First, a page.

Next Creative Leaders 2021:
Jackie Jinse Moran

By Laurel Stark Posted on Nov 02, 2021

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She / Her / Hers

Hometown and country:

Tampa, FL - United States

Current employer, city and role:

Global Creative Lab at TikTok, NYC, Art Director/Creative


How did your upbringing, family or hometown shape you as a creative?

Growing up, I have always been around art and design. My mom is an artist, muralist, interior designer, and florist– she sort of does it all. She has always inspired me with her projects and I have a lot of memories helping her work during my summer breaks. Also, being mixed race has always put me in a unique position in life where I have had to forge my own identity, which has sort of allowed me to move between different worlds.


What’s your “breaking into advertising” story?

I attended a portfolio school in New York and our last semester was dedicated to internships. My partner and I knew that it would be competitive to get the Droga5 internship, so we decided to make a mini campaign targeted solely towards the recruiter at Droga5. It was actually kind of creepy and it’s a bit embarrassing now, but it did get the attention of Adweek and landed us the internship.


What’s the piece of NCL winning work you’re most proud of and why?

This would have to be The New York Times "Life needs truth" campaign. My partner and I had been working on the Times for over two years at that point and there was a lot of pressure to follow up the "The truth is worth it" work.

We wanted to do something that felt unique and pushed the creative forward. We also started working on this very early on in the pandemic, and it was the hardest thing I've ever done in my life. Not only was it actually figuring out the mechanics of the music, type, cadence, and how we would get it to work, but also it was the hours spent reading articles every day in order to make sure it was a fair representation of what was going on in the world at that time and how we were all feeling. It was pretty brutal to be so in-tune with the news all the time, while also living through it.


What’s the lesson another creative can take away from that successful creative experience?

I would say to always be trying to figure things out for yourself. We had no idea how the piece would come together, but on the side, we tested things out ourselves with aftereffects or filming on our iPhone. Throughout the whole process, we basically had the whole edit in google slides where we could constantly test out new photos and footage to see what worked best.


What does being named a Next Creative Leader mean to you?

It's pretty incredible. The other day I actually found a journal entry in an old notebook I had during portfolio school. It was an amazing full-circle moment to see how I felt during that time as a student. There was a lot of doubt in myself and what I could accomplish. It's a reminder to stop sometimes and allow yourself to be proud of what you've done.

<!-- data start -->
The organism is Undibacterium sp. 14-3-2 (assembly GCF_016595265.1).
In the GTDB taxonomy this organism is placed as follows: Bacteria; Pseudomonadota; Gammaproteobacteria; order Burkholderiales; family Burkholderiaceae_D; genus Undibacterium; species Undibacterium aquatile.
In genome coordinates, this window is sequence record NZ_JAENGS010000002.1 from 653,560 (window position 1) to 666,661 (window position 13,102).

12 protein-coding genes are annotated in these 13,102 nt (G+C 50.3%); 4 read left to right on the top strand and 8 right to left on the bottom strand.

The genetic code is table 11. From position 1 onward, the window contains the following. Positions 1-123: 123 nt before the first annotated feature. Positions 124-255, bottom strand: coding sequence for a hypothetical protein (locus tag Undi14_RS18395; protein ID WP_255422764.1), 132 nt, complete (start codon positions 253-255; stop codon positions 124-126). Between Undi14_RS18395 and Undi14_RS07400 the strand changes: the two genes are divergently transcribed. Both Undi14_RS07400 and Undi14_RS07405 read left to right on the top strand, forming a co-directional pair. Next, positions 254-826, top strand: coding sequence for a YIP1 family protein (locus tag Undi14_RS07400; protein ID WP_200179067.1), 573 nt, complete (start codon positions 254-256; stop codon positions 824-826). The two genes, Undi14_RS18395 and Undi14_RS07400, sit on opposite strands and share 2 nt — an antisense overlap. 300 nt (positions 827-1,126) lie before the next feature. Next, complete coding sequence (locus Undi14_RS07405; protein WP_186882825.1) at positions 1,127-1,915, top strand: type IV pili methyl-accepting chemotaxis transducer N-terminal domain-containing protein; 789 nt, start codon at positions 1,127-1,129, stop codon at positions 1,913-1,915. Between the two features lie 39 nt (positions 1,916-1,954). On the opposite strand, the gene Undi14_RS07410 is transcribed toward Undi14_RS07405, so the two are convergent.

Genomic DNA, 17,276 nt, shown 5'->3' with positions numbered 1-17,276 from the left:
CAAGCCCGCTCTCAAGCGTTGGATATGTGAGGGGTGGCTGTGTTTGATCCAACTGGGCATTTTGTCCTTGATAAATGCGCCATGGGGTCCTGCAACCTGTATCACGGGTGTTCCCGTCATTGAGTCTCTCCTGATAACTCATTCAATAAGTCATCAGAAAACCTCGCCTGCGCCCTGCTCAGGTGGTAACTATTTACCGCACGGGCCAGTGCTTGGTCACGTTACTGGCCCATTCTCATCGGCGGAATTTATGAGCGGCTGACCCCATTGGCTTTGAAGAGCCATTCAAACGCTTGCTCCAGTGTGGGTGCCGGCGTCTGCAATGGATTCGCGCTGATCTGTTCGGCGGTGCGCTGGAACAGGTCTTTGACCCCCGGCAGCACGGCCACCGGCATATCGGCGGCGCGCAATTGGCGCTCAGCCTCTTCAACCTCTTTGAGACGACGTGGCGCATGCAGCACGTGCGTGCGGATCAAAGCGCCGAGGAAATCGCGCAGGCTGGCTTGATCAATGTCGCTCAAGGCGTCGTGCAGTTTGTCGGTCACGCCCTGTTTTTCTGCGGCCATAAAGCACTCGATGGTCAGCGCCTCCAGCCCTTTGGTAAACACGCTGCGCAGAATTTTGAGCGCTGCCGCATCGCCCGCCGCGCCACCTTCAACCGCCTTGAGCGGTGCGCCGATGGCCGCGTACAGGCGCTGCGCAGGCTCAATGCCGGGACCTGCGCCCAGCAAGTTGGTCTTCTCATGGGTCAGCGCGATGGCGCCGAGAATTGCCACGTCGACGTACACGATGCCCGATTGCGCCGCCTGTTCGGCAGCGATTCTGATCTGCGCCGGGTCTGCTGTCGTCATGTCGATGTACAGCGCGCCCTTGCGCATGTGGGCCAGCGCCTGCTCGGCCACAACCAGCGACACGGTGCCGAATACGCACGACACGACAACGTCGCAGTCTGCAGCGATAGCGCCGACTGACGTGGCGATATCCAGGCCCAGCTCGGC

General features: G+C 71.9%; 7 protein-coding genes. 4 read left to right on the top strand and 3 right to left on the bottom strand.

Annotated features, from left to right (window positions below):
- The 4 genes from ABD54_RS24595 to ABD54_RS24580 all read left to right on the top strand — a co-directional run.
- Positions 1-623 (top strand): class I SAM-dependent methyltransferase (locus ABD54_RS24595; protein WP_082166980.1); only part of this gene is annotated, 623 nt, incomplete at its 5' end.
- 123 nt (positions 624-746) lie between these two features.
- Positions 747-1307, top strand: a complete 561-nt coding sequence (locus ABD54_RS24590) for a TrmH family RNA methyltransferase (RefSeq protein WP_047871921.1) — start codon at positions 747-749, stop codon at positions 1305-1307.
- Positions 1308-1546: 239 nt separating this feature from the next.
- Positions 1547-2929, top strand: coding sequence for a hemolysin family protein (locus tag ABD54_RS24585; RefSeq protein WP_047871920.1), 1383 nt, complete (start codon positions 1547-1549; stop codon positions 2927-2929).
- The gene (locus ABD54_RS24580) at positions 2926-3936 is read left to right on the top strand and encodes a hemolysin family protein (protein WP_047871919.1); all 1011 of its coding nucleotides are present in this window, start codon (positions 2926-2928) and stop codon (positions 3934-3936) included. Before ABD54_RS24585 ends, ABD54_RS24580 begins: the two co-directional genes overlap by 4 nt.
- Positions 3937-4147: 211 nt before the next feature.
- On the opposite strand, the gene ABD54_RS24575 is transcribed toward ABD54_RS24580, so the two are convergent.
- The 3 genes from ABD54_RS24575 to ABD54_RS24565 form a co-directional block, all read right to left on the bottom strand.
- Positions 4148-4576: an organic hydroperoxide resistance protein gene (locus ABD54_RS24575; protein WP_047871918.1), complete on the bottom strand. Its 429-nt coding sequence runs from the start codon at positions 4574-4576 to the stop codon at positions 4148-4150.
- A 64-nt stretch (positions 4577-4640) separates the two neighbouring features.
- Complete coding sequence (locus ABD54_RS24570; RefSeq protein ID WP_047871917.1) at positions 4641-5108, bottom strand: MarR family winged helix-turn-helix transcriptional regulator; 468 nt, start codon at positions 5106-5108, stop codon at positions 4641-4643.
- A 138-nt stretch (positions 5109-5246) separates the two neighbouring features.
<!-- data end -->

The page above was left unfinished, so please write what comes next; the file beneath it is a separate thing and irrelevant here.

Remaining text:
Who has most influenced you in your career so far?

By far it has to be Toby Treyer-Evans and Laurie Howell. They always pushed me to think bigger, weirder, and faster. And of course my old copywriting partner Ben Brown. He's a real one.


What is your secret (or not-so-secret) creative superpower and how do you flex it?

My favorite thing to do is to catch insanely small details that are off in a piece of work. The ol' eagle eyes.


What do you feel is the biggest challenge facing the creative industry right now and how would you solve it?

I believe it's the crazy amount of burnout that creatives are feeling. The hours and the constant demand on top of a pandemic are too much for anyone to sustain. The only real solution can be a proper work/life balance, and people actually respecting each other's boundaries and personal life.


How has the pandemic changed your creative process or the way you work?

It's definitely not as much fun being on a Zoom shoot vs. in real life. However, I've found that it's forced me to become more independent and better at time management.


Our jobs can be exhausting even in “precedented times.” How are you caring for yourself right now?

One thing that has been nice is these cards from “We're not really strangers” that work as great prompts for journaling. Also, long walks with great playlists.


How are you working to celebrate, support, or elevate other marginalized voices and experiences?

Representation has always been important to me and making sure we're not telling the story of just one specific group. My goal has always been to make sure there is a meaning or message within my work that helps uplift or celebrates all different types of people.


Creativity can save the world. What real-world problem would you want to tackle with creativity, if time, budget, and logistics were not an issue?

There are almost too many to pick, so I will just say a lot of the problems have a root in the patriarchy.


Where do you turn when you need to spark your creativity?

Honestly, the two places I go to most for this would be Pinterest and TikTok. Also, watching people's random short films on Vimeo.


How are you leaving work, the workplace, or the world a better place than you found it?

I hope to always make things that excite people, foster an open creative space, and keep pushing media in the direction of progress.


Who is inspiring you right now and why?

#NotanAd but it has to be all the creators on TikTok. It's amazing to see so many people all over the world of different ages making so much great content. Hilarious skits, innovative transitions, camera tricks, and new forms of entertainment and community.


If you could go back in time, what pivotal advice would you give yourself before your first day as a professional creative?

Get a therapist.


Be sure to check out all the winning work for the Next Creative Leaders of 2021!



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